tape.registerInput(x_ad);                // register with the tape
tape.newRecording();                     // start recording derivatives

SinCheckpointCallback<tape_type> chkpt;  // setup checkpointing object

int checkpt_distance = 4;                // we checkpoint every 4 iterations
for (int i = 0; i < n; i += checkpt_distance)
    int m = min(checkpt_distance, n-i);
    chkpt.computeStage(m, x_ad);             // one computation stage

derivative(x_ad) = 1.0;

std::cout << "xout       = " << value(x_ad) << "\n"
          << "dxout/dxin = " << derivative(x_ad) << "\n";

This follows largely the same procedure as given in Basic Usage, but setting up the checkpoint object and calling its computeStage member for every stage of the algorithm (4 iterations in this example).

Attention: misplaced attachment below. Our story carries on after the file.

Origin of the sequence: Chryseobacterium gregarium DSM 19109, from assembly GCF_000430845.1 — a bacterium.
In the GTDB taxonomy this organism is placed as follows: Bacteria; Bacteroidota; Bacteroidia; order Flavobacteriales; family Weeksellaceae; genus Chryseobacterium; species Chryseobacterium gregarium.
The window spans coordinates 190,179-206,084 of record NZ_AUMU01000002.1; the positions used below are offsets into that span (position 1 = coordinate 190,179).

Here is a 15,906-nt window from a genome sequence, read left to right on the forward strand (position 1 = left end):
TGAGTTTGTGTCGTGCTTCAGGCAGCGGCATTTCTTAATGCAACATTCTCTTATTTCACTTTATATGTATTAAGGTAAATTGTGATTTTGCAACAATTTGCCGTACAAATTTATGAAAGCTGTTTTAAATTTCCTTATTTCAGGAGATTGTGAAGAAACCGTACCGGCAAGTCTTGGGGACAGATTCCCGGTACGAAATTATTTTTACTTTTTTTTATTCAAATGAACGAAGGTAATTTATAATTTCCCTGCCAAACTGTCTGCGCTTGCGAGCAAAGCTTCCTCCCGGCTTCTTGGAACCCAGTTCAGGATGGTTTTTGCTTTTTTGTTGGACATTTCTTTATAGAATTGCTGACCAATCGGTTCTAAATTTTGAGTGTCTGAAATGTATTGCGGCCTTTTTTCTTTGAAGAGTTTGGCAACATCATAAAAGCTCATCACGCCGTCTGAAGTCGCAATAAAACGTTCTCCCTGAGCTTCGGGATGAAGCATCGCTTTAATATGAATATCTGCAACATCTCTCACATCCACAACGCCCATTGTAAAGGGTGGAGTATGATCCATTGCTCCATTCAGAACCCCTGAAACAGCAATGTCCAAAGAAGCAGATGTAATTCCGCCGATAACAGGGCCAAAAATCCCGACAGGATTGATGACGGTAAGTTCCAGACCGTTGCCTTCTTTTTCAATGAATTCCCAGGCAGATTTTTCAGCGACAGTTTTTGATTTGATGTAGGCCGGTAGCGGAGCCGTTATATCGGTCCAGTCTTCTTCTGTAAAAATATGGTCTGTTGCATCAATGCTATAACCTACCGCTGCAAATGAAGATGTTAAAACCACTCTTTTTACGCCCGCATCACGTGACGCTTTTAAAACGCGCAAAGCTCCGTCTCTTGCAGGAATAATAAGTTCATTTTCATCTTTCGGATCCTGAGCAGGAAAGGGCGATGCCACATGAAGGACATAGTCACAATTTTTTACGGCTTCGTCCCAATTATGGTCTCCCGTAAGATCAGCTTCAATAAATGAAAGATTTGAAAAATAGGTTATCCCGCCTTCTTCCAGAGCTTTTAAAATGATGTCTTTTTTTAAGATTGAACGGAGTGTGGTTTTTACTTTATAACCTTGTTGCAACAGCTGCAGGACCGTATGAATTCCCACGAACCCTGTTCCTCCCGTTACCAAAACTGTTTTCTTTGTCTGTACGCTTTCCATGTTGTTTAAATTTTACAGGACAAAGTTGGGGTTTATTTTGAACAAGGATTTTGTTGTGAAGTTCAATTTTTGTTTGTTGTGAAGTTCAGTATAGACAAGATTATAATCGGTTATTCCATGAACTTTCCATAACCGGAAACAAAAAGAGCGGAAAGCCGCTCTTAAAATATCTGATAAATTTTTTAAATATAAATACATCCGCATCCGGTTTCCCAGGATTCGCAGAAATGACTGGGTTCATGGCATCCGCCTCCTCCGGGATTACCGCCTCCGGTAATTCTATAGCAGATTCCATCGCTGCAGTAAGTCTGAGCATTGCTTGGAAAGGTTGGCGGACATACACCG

It is important that the checkpoint callback object is valid when Tape::computeAdjoints is called. It should not be destroyed before.

See Checkpoint Callback Memory Management for how to use tape-based destruction with dynamically allocated checkpoint callbacks.

See also

This example is included with XAD (checkpointing).

Other Usage Patterns

Alternative methods may be used to update the adjoints within a checkpoint's CheckpointCallback::computeAdjoint method, such as:

  • Forward mode algorithmic differentiation within an outer adjoint mode
  • Finite differences (bumping)
  • Analytic derivatives
  • External library functions (see External Functions)

Checkpointing can also be used recursively, i.e., new checkpoints are created within a nested tape in a checkpoint.

The benefits of each of these approaches are highly application-dependent.